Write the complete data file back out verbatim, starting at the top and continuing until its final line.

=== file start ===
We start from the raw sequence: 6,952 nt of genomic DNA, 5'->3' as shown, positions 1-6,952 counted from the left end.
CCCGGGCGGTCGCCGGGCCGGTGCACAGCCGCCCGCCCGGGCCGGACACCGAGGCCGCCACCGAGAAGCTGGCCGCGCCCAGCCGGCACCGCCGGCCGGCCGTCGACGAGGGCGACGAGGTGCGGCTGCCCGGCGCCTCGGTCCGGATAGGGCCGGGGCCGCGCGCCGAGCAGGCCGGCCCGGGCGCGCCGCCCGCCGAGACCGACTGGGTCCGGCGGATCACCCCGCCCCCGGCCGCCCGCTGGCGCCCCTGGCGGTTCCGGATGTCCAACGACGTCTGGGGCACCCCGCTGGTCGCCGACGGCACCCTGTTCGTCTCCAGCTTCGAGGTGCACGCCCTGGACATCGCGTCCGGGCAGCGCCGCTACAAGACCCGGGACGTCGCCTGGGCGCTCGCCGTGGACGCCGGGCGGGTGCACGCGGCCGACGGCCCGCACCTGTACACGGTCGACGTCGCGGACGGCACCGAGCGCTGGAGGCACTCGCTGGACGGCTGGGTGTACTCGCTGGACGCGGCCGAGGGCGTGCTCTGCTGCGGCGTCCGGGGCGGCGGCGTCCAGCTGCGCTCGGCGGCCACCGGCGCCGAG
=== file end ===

We start from the raw sequence: 6,952 nt of genomic DNA, 5'->3' as shown, positions 1-6,952 counted from the left end.
CCCGGGCGGTCGCCGGGCCGGTGCACAGCCGCCCGCCCGGGCCGGACACCGAGGCCGCCACCGAGAAGCTGGCCGCGCCCAGCCGGCACCGCCGGCCGGCCGTCGACGAGGGCGACGAGGTGCGGCTGCCCGGCGCCTCGGTCCGGATAGGGCCGGGGCCGCGCGCCGAGCAGGCCGGCCCGGGCGCGCCGCCCGCCGAGACCGACTGGGTCCGGCGGATCACCCCGCCCCCGGCCGCCCGCTGGCGCCCCTGGCGGTTCCGGATGTCCAACGACGTCTGGGGCACCCCGCTGGTCGCCGACGGCACCCTGTTCGTCTCCAGCTTCGAGGTGCACGCCCTGGACATCGCGTCCGGGCAGCGCCGCTACAAGACCCGGGACGTCGCCTGGGCGCTCGCCGTGGACGCCGGGCGGGTGCACGCGGCCGACGGCCCGCACCTGTACACGGTCGACGTCGCGGACGGCACCGAGCGCTGGAGGCACTCGCTGGACGGCTGGGTGTACTCGCTGGACGCGGCCGAGGGCGTGCTCTGCTGCGGCGTCCGGGGCGGCGGCGTCCAGCTGCGCTCGGCGGCCACCGGCGCCGAG